The ethics of offering medication is a complex and diverse matter. Especially when the positive and negative impacts that medication can have on peoples’ lives is considered. There is no definitive perspective here except perhaps, subjectivity and normality is incredibly hard to objectify.
The medical model perspective has developed from studying biology, neurology, psychology, behaviourism and some acknowledgement to the impact of experience, yet others could argue experience is valued higher than what has been made out within this essay, yet my personal experience has suggested differently.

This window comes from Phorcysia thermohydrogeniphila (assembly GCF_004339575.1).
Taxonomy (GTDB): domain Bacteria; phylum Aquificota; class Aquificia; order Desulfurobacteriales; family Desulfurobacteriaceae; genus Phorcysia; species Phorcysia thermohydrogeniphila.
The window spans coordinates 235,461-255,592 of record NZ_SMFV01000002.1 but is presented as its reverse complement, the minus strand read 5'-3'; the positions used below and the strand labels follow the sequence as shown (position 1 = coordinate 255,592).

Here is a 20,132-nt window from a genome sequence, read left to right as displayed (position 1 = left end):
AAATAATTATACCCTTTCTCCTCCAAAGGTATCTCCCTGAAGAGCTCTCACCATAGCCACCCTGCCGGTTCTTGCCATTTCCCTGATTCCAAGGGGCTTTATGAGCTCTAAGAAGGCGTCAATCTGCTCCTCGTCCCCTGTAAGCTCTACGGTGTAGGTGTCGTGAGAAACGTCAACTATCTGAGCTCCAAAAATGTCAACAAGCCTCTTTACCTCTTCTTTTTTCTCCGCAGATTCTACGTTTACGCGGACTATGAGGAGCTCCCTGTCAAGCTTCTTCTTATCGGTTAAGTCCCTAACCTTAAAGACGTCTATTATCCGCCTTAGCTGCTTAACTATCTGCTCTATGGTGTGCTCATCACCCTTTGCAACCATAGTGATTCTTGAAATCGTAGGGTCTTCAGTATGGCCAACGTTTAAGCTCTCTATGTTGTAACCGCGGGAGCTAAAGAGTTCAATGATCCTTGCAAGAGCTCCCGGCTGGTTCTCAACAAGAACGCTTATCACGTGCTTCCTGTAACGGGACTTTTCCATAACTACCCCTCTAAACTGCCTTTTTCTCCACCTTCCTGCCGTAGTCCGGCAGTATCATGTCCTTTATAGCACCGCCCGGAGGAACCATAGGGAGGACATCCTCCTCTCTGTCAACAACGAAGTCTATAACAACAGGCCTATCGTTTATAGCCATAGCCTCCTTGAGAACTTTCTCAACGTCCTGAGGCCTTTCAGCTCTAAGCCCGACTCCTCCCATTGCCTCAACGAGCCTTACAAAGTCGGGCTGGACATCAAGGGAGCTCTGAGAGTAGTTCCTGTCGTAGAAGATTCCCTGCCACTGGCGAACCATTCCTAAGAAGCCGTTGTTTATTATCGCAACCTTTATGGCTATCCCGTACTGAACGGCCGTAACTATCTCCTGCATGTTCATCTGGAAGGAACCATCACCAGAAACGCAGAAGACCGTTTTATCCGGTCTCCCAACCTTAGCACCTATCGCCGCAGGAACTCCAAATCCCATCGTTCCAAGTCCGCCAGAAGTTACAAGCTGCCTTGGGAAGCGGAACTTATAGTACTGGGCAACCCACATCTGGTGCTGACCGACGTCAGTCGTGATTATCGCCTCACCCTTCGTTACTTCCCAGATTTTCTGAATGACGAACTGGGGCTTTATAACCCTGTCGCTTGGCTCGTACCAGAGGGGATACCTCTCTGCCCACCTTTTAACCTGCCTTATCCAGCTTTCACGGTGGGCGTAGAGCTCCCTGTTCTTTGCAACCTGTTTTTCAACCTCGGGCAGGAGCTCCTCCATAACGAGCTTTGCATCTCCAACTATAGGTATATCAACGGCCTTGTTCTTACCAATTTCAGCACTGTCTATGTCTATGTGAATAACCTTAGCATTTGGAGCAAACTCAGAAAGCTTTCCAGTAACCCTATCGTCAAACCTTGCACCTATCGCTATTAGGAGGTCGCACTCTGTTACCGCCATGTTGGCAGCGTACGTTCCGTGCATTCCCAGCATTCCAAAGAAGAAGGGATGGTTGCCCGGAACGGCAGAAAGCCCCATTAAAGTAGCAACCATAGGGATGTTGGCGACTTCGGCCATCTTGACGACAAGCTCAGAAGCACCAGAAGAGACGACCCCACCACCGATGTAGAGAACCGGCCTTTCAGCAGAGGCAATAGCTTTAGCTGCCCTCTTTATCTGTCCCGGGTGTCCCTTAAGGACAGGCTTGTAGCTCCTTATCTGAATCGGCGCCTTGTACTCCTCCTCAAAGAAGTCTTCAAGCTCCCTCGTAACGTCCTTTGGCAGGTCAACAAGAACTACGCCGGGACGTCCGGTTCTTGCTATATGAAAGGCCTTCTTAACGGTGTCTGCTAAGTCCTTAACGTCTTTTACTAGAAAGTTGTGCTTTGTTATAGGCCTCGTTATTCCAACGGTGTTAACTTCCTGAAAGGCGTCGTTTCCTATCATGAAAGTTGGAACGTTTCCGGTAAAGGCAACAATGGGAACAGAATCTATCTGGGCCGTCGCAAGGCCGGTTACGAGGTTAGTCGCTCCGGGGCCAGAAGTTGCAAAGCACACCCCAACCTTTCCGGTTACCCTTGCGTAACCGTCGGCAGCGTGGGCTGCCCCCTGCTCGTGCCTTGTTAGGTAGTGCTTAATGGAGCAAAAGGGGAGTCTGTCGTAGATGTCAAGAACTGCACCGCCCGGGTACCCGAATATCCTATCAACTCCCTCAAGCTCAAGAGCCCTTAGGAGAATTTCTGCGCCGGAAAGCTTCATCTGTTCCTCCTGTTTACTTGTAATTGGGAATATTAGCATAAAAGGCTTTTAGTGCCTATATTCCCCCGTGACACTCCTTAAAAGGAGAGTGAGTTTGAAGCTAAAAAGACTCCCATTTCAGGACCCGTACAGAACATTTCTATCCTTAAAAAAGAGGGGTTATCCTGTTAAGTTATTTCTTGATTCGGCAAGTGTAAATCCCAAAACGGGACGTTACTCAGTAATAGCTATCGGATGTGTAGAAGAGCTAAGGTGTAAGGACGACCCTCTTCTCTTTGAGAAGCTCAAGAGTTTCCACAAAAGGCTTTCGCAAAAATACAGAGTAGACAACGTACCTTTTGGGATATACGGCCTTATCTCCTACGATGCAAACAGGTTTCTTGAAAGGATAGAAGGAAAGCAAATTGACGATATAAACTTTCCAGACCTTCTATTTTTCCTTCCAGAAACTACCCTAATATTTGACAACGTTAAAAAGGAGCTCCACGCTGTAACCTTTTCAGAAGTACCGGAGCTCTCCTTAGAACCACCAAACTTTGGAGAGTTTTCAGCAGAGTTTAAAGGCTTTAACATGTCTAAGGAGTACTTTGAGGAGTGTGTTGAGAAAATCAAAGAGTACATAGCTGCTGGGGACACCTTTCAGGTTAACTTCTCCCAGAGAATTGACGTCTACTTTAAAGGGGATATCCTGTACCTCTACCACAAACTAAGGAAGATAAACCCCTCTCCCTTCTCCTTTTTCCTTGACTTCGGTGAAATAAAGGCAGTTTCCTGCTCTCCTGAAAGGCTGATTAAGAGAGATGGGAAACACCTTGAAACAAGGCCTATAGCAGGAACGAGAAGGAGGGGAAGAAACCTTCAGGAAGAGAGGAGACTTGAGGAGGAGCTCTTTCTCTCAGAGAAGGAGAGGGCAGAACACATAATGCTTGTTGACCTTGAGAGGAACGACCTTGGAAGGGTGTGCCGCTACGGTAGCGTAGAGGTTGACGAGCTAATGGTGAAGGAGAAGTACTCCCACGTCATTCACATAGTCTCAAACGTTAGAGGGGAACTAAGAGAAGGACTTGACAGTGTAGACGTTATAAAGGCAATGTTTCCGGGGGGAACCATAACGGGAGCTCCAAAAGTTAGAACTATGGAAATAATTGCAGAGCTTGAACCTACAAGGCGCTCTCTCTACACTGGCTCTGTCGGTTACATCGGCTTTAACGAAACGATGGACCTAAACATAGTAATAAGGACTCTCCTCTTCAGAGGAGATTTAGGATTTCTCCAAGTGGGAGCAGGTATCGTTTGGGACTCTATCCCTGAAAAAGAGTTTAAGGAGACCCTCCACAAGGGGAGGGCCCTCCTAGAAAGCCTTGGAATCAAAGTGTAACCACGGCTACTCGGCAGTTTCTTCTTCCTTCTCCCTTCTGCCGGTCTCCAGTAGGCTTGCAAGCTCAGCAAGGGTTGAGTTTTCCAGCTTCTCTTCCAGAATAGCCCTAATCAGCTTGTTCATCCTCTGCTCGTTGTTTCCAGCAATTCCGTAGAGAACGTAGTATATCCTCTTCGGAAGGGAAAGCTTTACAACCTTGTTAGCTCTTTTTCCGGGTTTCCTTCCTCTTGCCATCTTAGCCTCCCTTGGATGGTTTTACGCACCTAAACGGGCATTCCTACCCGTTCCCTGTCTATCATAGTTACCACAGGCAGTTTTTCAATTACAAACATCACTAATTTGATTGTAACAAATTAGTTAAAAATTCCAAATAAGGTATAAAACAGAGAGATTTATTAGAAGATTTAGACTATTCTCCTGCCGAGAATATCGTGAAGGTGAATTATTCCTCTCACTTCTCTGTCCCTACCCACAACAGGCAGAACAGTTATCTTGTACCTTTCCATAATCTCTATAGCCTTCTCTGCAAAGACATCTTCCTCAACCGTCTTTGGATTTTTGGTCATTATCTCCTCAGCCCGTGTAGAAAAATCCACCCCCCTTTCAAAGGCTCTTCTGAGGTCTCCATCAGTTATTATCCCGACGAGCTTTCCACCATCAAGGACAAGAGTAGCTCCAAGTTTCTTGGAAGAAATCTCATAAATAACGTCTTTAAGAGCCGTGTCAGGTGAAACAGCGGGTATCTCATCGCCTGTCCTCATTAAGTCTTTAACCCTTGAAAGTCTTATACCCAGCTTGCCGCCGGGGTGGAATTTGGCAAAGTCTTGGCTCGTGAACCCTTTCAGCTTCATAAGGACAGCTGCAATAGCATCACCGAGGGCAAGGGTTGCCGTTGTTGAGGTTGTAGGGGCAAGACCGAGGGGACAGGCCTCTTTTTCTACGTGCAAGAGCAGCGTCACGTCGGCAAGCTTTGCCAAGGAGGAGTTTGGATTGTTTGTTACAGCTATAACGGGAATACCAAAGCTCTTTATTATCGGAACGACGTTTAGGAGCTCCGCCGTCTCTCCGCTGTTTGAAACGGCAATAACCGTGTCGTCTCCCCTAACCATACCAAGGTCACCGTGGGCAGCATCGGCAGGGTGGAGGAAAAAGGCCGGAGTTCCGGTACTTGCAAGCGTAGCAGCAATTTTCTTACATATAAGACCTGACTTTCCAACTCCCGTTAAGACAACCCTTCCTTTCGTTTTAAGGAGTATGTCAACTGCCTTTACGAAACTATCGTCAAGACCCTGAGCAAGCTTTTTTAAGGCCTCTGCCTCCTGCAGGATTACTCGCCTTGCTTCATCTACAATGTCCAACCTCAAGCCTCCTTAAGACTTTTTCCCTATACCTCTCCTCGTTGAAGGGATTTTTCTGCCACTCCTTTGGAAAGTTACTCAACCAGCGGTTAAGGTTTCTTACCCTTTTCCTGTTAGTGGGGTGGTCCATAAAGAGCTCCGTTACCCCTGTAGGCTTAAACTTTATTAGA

The person-centred view of psychopathology is completely different though. Experience is the main factor that comes into play as far as the development of mental health disorders go. Yet a purist to the person centred approach could argue that mental health disorder labelling is dangerous, and would claim that they don’t work with mental health disorders and that they work with the person as a whole. Which could be considered true to some perspectives, but then there is how difference and diversity impacts our behaviour combined with the intellectual resonance experienced by the symbolisation of certain mental health disorders. If somebody offers there diagnosis of autism, depending on the person centred practitioners understanding of autism, it is likely the boundaries of what are expected and what is accepted within the therapy room will be modified accordingly.